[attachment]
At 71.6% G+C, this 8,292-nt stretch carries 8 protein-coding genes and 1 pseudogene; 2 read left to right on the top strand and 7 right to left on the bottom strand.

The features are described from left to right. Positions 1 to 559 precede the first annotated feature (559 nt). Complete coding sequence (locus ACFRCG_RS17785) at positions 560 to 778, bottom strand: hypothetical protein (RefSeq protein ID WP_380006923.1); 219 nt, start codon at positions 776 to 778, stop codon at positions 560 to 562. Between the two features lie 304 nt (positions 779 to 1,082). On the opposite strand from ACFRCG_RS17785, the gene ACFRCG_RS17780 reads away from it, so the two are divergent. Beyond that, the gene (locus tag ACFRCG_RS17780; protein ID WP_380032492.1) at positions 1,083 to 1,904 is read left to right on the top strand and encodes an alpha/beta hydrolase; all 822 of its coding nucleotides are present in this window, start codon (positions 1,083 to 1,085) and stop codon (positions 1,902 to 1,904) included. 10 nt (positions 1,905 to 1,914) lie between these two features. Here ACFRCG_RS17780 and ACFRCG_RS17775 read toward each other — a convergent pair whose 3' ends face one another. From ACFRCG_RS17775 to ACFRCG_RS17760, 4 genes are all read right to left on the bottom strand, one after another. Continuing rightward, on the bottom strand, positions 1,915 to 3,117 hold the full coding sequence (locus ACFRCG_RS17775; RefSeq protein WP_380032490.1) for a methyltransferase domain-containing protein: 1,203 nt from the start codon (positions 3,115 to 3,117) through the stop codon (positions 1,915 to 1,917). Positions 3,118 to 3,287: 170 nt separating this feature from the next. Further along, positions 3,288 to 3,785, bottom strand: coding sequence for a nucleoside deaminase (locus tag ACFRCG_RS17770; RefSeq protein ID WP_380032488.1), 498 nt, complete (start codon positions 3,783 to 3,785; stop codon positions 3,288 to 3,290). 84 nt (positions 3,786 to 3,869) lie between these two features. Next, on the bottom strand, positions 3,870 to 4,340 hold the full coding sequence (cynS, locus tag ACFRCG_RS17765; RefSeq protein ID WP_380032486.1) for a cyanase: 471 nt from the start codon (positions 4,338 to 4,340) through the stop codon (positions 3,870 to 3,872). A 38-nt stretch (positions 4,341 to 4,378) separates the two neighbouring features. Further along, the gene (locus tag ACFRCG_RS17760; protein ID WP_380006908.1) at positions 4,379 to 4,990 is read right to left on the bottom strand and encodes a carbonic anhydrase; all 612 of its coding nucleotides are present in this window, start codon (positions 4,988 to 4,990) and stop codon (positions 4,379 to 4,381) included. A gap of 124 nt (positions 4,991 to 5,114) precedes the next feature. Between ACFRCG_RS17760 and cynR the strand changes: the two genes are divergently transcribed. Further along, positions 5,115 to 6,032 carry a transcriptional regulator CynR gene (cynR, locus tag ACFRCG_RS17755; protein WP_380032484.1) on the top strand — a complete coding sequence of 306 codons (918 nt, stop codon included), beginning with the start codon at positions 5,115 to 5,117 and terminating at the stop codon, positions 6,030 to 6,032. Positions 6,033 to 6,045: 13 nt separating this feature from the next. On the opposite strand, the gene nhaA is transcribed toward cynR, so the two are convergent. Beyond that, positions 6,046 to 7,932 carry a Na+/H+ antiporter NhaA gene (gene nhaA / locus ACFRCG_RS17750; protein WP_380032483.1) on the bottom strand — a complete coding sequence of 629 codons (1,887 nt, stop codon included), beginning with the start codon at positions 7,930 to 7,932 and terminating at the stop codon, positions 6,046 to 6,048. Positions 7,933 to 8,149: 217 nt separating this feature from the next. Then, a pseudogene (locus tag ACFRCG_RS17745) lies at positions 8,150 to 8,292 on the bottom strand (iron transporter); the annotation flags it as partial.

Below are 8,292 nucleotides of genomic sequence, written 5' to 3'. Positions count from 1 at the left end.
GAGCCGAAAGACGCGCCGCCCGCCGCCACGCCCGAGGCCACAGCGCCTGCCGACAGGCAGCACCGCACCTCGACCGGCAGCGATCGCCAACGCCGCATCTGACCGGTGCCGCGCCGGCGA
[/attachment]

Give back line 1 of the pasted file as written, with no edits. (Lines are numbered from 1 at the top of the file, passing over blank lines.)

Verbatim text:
At 71.6% G+C, this 8,292-nt stretch carries 8 protein-coding genes and 1 pseudogene; 2 read left to right on the top strand and 7 right to left on the bottom strand.